One of Sherlock’s greatest moments is when his rival, Inspector Lestrade accolades him after solving the mystery of The Six Napoleons. The makers of the Granada series, who understood the great detective’s enthusiasm towards his work, placed some modification into that scene – upon the request of Jeremy Brett. The actor does not turn away from the camera covering that he is touched, as it is in the original novel. Instead of this, Jeremy Brett says thank you stalwartly, but he has tears in his eyes. (László Tahi Tóth, the Hungarian voice of Jeremy Brett gives a wonderful performance in the dubbed version.)
Modern medical research proved that work generates a feeling of pleasure similar to the effects of drugs, and lack of work causes symptoms of tapering off. In the Victorian era using drugs was a great business and it was fashionable too. Though doctors were already aware of the harmful effects of drugs, its real dangers were revealed much later. Conan Doyle never wanted to promote drug use with Sherlock Holmes, on the contrary, he emphasizes its hazards for the readers and the detective himself through the words of Watson. Showing that Holmes uses drugs is a good example for Doyle’s thoroughness – he had observations on being workaholic and using drugs that exceeded the medical experience of the era.
Sherlock’s drug use originates from his devotion to his job. When he has no new case, he tries to occupy himself in different ways: he eats, sleeps, makes chemical experiments, sets out his criminal registry. But when he is done with these possibilities, passivity begins to torture him, so he substitutes the pleasure of work with a seven-per-cent solution of cocaine. But a new case is enough to forget this bad habit. Practicing his profession pleases Holmes the most – having no cases is a torment for him.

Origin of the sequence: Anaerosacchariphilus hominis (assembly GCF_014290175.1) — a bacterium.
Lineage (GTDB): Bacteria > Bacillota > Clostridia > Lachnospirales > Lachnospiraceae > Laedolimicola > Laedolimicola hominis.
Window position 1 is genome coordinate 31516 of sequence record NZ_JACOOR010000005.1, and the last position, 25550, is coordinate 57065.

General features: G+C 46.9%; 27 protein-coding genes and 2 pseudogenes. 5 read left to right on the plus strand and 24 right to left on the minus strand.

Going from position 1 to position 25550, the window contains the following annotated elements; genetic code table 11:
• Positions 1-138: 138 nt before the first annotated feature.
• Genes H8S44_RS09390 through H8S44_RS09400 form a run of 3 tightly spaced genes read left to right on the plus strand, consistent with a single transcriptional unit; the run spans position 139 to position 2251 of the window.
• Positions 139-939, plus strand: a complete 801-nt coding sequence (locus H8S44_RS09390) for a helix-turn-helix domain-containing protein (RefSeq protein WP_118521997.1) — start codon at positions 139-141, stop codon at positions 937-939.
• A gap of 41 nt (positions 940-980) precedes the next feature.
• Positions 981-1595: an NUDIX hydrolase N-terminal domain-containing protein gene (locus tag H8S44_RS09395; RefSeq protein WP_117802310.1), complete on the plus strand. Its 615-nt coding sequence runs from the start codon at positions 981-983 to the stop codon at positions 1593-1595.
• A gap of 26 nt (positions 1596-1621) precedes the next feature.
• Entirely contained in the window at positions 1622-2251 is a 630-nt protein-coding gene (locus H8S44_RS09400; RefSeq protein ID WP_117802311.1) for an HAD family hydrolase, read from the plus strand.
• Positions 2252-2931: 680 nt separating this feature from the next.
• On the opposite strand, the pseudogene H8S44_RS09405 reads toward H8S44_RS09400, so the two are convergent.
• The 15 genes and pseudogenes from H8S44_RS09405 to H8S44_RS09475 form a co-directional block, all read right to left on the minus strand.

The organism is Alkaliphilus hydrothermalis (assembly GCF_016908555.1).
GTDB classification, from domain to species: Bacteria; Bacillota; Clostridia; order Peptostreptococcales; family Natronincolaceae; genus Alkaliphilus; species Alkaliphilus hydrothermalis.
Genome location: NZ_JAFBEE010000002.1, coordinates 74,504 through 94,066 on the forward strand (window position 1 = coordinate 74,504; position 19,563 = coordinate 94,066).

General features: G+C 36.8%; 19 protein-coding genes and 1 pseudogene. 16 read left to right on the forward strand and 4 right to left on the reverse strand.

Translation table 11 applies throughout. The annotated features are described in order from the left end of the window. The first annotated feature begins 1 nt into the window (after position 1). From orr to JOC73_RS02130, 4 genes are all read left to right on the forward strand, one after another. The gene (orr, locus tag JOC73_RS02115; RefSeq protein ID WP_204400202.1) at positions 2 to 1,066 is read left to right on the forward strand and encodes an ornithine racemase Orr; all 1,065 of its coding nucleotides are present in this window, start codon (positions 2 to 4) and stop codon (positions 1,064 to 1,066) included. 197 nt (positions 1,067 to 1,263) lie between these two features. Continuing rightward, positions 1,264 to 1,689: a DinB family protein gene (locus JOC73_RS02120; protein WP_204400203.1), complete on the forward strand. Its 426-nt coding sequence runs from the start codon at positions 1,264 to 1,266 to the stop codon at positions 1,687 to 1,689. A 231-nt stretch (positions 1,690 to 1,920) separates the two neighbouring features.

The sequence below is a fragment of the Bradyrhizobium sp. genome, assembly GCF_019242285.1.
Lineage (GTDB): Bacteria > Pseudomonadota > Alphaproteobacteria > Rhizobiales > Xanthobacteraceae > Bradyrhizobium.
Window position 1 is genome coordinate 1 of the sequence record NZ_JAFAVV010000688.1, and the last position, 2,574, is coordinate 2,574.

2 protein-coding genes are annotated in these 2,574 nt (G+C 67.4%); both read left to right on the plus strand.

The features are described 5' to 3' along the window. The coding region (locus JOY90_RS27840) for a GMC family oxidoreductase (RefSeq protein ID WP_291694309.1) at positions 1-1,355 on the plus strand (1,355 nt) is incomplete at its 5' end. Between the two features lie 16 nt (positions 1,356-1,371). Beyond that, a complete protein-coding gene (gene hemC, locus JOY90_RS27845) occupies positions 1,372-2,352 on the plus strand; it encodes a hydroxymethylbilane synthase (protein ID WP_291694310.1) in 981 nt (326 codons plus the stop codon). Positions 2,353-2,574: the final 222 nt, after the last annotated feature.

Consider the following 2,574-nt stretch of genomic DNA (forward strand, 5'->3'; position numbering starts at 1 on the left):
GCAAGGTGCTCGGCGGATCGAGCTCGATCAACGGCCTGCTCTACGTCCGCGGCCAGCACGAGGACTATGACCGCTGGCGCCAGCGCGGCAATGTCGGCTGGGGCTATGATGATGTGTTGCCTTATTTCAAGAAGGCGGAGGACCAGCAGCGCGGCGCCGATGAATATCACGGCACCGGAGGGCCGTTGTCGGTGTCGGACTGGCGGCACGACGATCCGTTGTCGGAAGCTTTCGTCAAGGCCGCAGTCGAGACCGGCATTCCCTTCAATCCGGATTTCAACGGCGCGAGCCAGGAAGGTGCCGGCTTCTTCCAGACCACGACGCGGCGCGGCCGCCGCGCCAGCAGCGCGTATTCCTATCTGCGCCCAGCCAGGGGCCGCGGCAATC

„My mind rebels at stagnation. Give me problems, give me work, give me the most abstruse cryptogram, or the most intricate analysis, and I am in my own proper atmosphere. I can dispense then with artificial stimulants.” (The Sign of Four)
When Sherlock works his heart is happy, his soul flies, his spirit soars. The video tries to present this. Jeremy Brett was fantastic Sherlock Holmes.
You can hear László Tahi Tóth, the Hungarian voice of Jeremy Brett.
Video by: SherlockExtra
the sherlockian-sherlock.com webmaster
(Youtube nick: Sherlockian Sherlock)
If you want to get more acquainted with the personality of Sherlock Holmes
and with the misbeliefs surrounding him, please read these articles:
I believe in Sherlock Holmes
Common misbeliefs about Sherlock Holmes
" SHERLOCK HOLMES - the real Sherlock Holmes "
H. G. Wells: An Experiment in Autobiography (1934)
Sir Arthur Conan Doyle: Sherlock Holmes
Special thanks: Roger Kastel
The original painting by Roger Kastel was created for the cover of "The Exploits of Sherlock Holmes"
by Adrian Conan Doyle and John Dickson Carr, published by Pocket Books in 1976.
© All rights reserved.
The name of Sherlock Holmes
Mark Campbell: Sir Arthur Conan Doyle
Conan Doyle’s Sherlock Holmes novels and short stories